1. I’m so sorry to hear of your similar experiences. It is extremely heartbreaking, especially when comments like that are made about newborns who are just innocent. But if anything positive comes out of the whole thing it is this – these situations make us stronger and more determined, they make us work harder for our fair share but that in turn means no one can break us. I hope we will do things differently to end this horrible prejudice. Thank you so much for commenting & sharing your experience. ❤

      Liked by 1 person



    👼 👼 👼 👼 👼


  3. Zoya, what a heartbreaking read! This attitude will change only if we change our attitude to our own son’s and daughters in our own homes. Is it just the dowry system and expensive marriages that have made the girl child a ‘burden’ or it is the fact, like you point out, that she will belong to her husband’s house, where in actuality she will never belong as the mother in law can never become the mother!

    Liked by 1 person

    1. Exactly. She will leave her parental home and experience the same gender inequality in someone else’s home. I feel really heartbroken when I see girls/young women of my generation wishing for sons and crying when it’s a girl. I wish the youth would see how dangerous this is and break away from it. 😦

      Liked by 1 person

  4. I stumbled at ur blog and i am glad i did.
    Loved this line – how true!
    but because a man can’t make a house a home.

    Us women can.
    And as you mentioned its ironic that muslim women feel suffocated by Men and yet again they are their own worst enemies – they are the secret allies of men in hurting other muslim women!

    I hope we become better moms and better mils

    I grew up in a Pakistani family in Pakistan, my mom prayed if her first child be a girl! Apart from the generel childhood struggles atleast i was privileged because I was only girl child to my parents and only girl child in my extended family as well-

    Liked by 1 person

    1. In sha Allah we will be the ones who break this cycle :). And your mother is a good person, she understood the real rewards and wisdom behind praying for a daughter. Welcome to my blog, I’m happy this post was useful for you.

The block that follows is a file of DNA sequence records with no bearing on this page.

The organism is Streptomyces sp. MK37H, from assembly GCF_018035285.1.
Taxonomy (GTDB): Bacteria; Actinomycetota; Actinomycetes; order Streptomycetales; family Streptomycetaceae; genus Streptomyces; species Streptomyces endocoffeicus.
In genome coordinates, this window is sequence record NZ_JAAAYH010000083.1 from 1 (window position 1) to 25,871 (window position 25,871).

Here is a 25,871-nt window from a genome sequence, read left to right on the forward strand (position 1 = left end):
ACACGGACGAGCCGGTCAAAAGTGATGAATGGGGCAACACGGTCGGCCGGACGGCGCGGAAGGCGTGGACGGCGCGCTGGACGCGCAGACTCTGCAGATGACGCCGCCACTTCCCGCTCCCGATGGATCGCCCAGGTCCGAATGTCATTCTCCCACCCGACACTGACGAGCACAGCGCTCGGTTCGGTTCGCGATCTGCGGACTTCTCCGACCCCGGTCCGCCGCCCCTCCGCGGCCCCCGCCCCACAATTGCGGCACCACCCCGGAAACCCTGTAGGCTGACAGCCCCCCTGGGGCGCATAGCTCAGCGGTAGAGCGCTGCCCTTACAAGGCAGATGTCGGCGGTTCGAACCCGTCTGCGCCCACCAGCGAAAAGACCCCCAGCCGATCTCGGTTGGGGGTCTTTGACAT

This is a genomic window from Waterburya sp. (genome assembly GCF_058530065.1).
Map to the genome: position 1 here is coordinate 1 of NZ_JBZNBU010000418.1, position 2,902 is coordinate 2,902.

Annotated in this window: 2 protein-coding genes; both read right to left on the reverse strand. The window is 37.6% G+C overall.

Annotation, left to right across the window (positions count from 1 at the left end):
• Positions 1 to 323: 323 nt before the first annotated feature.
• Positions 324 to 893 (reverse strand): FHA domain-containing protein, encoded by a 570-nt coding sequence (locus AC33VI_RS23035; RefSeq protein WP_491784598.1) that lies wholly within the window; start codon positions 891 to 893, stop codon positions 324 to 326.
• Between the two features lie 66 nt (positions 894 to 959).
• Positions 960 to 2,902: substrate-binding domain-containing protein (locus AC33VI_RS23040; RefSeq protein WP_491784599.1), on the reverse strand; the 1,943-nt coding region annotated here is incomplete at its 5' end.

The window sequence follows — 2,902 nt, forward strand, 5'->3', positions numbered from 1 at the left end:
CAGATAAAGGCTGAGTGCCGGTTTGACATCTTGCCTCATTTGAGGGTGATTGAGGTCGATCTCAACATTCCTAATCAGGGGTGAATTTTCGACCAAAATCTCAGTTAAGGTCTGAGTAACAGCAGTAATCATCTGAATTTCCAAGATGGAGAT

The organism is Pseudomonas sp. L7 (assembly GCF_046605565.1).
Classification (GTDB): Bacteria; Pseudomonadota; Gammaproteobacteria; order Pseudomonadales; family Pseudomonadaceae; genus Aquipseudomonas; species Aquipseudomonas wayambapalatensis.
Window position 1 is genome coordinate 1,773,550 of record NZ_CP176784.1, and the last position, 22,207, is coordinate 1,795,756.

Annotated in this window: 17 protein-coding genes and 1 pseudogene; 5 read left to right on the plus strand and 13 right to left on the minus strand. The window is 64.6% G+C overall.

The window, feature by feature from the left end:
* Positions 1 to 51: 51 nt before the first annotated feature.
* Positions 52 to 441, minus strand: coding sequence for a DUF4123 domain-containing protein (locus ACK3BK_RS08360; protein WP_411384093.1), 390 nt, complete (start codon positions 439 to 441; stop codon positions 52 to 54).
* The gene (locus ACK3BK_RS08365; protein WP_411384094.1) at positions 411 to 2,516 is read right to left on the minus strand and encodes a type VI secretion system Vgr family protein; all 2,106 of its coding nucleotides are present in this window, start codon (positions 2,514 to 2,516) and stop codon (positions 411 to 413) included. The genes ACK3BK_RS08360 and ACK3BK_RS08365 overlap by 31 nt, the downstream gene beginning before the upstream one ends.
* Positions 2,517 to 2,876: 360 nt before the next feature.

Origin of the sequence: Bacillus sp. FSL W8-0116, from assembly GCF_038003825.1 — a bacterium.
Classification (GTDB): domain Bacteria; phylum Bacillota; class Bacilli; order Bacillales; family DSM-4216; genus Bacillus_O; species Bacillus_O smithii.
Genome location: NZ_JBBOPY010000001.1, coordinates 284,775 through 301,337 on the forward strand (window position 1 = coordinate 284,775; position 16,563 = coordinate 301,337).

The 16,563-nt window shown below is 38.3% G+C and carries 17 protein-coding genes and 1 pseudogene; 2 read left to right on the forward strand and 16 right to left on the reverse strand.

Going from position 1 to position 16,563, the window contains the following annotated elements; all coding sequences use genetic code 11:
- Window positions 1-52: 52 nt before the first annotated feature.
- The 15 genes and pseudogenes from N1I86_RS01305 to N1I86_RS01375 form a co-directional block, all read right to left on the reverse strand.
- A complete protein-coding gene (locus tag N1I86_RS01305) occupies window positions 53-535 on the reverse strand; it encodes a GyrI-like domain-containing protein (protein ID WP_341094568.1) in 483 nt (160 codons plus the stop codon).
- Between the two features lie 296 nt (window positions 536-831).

Liked by 1 person

  5. Dear Zoya, This is your sister writing to you! My name is Roshni, I am the owner of a company than stands for gender equality, for propagating equal rights for man and woman. I am from India, Mumbai; the blog you have written applies not only to limited group of women but across the world. Women have been considered secondary, this is because of societal norms and conditioning during childhood. While a lot of negativity exists in our hearts and soul for an unequal treatment, I only wish we women make it our power and expression and hence I have created O Womania with the same feeling.
    I loved the way you have written in words your experiences of life; its beautiful, because it has reinforced in you that you are beyond a gender; you are first a soul and then a woman. You power is beyond anything, and no one can stop you from being the strong and beautiful human being you are and each one of us is.
    Women for many years have forgotten their power and strength, lets get it back because its in our hands and hearts and soul to realize it.
    What the world whether it the family, friends, relatives or the society says doesnt matter because we are bountiful and boundaryless.
    Cheers to being a home-maker, career-maker, a soul-maker, a family-maker and a better-world-maker. We can do anything. We are enough. And women across the world are together!
    No one is homeless because home is where the heart is! 🙂
    – Team of O Womania.
    You can too follow us and our work at

    Liked by 1 person

    1. Thank you so much for your comment, you are absolutely correct and your words serve as a reminder that every woman has a great amount of strength within her. I especially love the idea of being beyond a gender – that’s an amazing perspective to live by. Thank you once again ❤ xx

      Liked by 1 person

  6. This is absolutely heart breaking. But your writing is beautiful. This was such an eye opener. One would think that living in England, things would be different. But alas ! We South Asians take our thinking with us wherever we go.

    Sometimes I feel like, no matter where we go or what we do, at the end of the day, all women fight for one thing or the other.

    Liked by 1 person